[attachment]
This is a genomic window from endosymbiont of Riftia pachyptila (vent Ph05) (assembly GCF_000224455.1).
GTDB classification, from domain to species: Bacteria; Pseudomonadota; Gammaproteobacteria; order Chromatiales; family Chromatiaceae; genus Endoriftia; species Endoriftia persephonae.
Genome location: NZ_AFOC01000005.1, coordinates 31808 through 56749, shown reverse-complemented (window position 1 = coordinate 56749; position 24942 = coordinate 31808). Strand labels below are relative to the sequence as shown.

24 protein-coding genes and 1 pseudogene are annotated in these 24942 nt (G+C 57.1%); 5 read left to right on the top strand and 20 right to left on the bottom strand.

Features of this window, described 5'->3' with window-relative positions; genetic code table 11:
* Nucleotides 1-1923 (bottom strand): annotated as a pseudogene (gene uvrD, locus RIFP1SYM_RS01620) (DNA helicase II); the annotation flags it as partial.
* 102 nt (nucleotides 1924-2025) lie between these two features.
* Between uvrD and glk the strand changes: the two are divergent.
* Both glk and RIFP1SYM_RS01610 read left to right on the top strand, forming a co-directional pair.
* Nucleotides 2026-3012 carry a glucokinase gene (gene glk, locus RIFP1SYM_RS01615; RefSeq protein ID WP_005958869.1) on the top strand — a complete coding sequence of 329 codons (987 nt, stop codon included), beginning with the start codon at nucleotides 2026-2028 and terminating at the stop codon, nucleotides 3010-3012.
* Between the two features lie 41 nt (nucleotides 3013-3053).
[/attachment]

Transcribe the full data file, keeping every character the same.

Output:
This is a genomic window from endosymbiont of Riftia pachyptila (vent Ph05) (assembly GCF_000224455.1).
GTDB classification, from domain to species: Bacteria; Pseudomonadota; Gammaproteobacteria; order Chromatiales; family Chromatiaceae; genus Endoriftia; species Endoriftia persephonae.
Genome location: NZ_AFOC01000005.1, coordinates 31808 through 56749, shown reverse-complemented (window position 1 = coordinate 56749; position 24942 = coordinate 31808). Strand labels below are relative to the sequence as shown.

24 protein-coding genes and 1 pseudogene are annotated in these 24942 nt (G+C 57.1%); 5 read left to right on the top strand and 20 right to left on the bottom strand.

Features of this window, described 5'->3' with window-relative positions; genetic code table 11:
* Nucleotides 1-1923 (bottom strand): annotated as a pseudogene (gene uvrD, locus RIFP1SYM_RS01620) (DNA helicase II); the annotation flags it as partial.
* 102 nt (nucleotides 1924-2025) lie between these two features.
* Between uvrD and glk the strand changes: the two are divergent.
* Both glk and RIFP1SYM_RS01610 read left to right on the top strand, forming a co-directional pair.
* Nucleotides 2026-3012 carry a glucokinase gene (gene glk, locus RIFP1SYM_RS01615; RefSeq protein ID WP_005958869.1) on the top strand — a complete coding sequence of 329 codons (987 nt, stop codon included), beginning with the start codon at nucleotides 2026-2028 and terminating at the stop codon, nucleotides 3010-3012.
* Between the two features lie 41 nt (nucleotides 3013-3053).